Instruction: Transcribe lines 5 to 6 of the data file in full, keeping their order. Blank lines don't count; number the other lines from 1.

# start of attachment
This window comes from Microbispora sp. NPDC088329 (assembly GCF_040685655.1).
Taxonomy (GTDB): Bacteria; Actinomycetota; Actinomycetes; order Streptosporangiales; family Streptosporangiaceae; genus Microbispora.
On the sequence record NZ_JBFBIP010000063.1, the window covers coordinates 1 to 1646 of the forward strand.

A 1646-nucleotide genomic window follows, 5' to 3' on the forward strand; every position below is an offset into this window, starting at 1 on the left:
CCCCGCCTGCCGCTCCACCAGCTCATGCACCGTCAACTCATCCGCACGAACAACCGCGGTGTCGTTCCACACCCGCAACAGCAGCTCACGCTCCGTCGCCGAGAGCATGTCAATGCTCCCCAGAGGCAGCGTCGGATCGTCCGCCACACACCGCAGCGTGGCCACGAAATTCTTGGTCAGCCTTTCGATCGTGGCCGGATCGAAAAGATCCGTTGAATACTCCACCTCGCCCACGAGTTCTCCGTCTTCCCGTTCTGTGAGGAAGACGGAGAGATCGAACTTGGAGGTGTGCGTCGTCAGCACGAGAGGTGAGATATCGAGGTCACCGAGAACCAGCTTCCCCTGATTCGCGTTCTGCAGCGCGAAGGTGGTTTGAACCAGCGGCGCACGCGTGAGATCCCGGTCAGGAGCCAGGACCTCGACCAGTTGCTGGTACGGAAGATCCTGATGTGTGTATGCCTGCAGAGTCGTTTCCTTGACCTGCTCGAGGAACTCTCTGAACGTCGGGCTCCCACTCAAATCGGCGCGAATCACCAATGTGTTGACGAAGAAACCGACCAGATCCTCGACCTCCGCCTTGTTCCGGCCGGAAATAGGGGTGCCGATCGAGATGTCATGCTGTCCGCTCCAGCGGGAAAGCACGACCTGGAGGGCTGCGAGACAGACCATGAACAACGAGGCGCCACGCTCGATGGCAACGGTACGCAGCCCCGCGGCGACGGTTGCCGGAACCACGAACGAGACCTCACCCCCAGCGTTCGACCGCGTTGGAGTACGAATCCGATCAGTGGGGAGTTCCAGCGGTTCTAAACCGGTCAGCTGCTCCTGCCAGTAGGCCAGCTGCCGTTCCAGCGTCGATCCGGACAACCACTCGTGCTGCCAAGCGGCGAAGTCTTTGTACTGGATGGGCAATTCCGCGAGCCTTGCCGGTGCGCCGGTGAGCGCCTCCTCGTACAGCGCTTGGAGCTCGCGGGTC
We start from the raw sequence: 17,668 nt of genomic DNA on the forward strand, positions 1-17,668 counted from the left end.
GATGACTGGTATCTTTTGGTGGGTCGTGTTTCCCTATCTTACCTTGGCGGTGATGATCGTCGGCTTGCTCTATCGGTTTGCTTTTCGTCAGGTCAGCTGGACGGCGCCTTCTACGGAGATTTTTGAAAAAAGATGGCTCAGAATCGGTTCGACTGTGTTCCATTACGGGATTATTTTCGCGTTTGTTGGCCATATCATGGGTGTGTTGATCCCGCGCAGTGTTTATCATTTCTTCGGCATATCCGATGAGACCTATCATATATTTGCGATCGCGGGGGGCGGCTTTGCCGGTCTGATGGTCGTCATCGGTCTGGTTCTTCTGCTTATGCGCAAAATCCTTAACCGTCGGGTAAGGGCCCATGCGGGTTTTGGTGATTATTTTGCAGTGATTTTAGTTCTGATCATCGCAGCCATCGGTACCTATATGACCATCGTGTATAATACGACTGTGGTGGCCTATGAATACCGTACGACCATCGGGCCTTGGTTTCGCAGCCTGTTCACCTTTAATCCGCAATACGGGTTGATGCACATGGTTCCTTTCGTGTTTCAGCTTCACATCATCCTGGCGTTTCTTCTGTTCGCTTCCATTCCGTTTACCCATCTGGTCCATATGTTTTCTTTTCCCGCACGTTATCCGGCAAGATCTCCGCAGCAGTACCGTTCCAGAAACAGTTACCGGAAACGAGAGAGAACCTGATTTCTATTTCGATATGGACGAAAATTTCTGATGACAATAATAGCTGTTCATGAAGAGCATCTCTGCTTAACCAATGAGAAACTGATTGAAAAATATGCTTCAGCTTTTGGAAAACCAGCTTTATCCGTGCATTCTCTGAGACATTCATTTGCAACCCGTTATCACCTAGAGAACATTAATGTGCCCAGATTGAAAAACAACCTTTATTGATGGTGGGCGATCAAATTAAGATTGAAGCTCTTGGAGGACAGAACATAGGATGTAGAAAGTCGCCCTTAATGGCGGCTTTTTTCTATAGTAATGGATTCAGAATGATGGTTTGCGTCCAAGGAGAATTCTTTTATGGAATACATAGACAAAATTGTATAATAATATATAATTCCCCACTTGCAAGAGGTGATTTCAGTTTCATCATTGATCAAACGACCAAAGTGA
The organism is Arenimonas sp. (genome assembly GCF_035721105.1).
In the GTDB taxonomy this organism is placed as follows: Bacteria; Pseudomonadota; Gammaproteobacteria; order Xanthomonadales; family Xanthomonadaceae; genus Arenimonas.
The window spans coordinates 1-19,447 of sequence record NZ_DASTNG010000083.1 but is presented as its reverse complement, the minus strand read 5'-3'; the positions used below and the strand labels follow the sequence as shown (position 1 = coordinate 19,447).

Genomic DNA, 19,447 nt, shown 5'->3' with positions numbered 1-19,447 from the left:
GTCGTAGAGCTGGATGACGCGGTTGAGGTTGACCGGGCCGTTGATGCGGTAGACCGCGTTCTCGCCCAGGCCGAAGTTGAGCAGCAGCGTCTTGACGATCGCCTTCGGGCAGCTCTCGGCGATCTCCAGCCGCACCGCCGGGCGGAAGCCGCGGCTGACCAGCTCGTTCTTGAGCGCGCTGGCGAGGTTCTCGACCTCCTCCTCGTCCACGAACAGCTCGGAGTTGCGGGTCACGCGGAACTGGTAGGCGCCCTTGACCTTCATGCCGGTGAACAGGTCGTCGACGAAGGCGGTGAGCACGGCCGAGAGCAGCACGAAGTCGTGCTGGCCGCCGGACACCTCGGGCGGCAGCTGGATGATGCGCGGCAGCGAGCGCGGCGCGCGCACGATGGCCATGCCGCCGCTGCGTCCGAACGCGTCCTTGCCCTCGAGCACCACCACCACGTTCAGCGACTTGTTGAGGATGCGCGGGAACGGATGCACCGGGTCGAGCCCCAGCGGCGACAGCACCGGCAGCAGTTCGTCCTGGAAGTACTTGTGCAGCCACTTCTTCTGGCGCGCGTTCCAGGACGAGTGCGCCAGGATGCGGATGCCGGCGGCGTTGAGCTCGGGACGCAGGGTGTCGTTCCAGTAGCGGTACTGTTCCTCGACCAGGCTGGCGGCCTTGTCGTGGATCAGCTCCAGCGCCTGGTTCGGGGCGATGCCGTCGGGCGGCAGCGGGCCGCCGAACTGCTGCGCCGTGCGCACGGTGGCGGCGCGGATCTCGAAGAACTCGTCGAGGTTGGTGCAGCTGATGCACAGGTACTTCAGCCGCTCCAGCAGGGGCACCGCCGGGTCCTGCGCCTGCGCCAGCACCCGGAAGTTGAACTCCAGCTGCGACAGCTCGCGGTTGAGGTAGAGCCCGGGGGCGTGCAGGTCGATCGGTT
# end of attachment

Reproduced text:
CCCCGCCTGCCGCTCCACCAGCTCATGCACCGTCAACTCATCCGCACGAACAACCGCGGTGTCGTTCCACACCCGCAACAGCAGCTCACGCTCCGTCGCCGAGAGCATGTCAATGCTCCCCAGAGGCAGCGTCGGATCGTCCGCCACACACCGCAGCGTGGCCACGAAATTCTTGGTCAGCCTTTCGATCGTGGCCGGATCGAAAAGATCCGTTGAATACTCCACCTCGCCCACGAGTTCTCCGTCTTCCCGTTCTGTGAGGAAGACGGAGAGATCGAACTTGGAGGTGTGCGTCGTCAGCACGAGAGGTGAGATATCGAGGTCACCGAGAACCAGCTTCCCCTGATTCGCGTTCTGCAGCGCGAAGGTGGTTTGAACCAGCGGCGCACGCGTGAGATCCCGGTCAGGAGCCAGGACCTCGACCAGTTGCTGGTACGGAAGATCCTGATGTGTGTATGCCTGCAGAGTCGTTTCCTTGACCTGCTCGAGGAACTCTCTGAACGTCGGGCTCCCACTCAAATCGGCGCGAATCACCAATGTGTTGACGAAGAAACCGACCAGATCCTCGACCTCCGCCTTGTTCCGGCCGGAAATAGGGGTGCCGATCGAGATGTCATGCTGTCCGCTCCAGCGGGAAAGCACGACCTGGAGGGCTGCGAGACAGACCATGAACAACGAGGCGCCACGCTCGATGGCAACGGTACGCAGCCCCGCGGCGACGGTTGCCGGAACCACGAACGAGACCTCACCCCCAGCGTTCGACCGCGTTGGAGTACGAATCCGATCAGTGGGGAGTTCCAGCGGTTCTAAACCGGTCAGCTGCTCCTGCCAGTAGGCCAGCTGCCGTTCCAGCGTCGATCCGGACAACCACTCGTGCTGCCAAGCGGCGAAGTCTTTGTACTGGATGGGCAATTCCGCGAGCCTTGCCGGTGCGCCGGTGAGCGCCTCCTCGTACAGCGCTTGGAGCTCGCGGGTC
We start from the raw sequence: 17,668 nt of genomic DNA on the forward strand, positions 1-17,668 counted from the left end.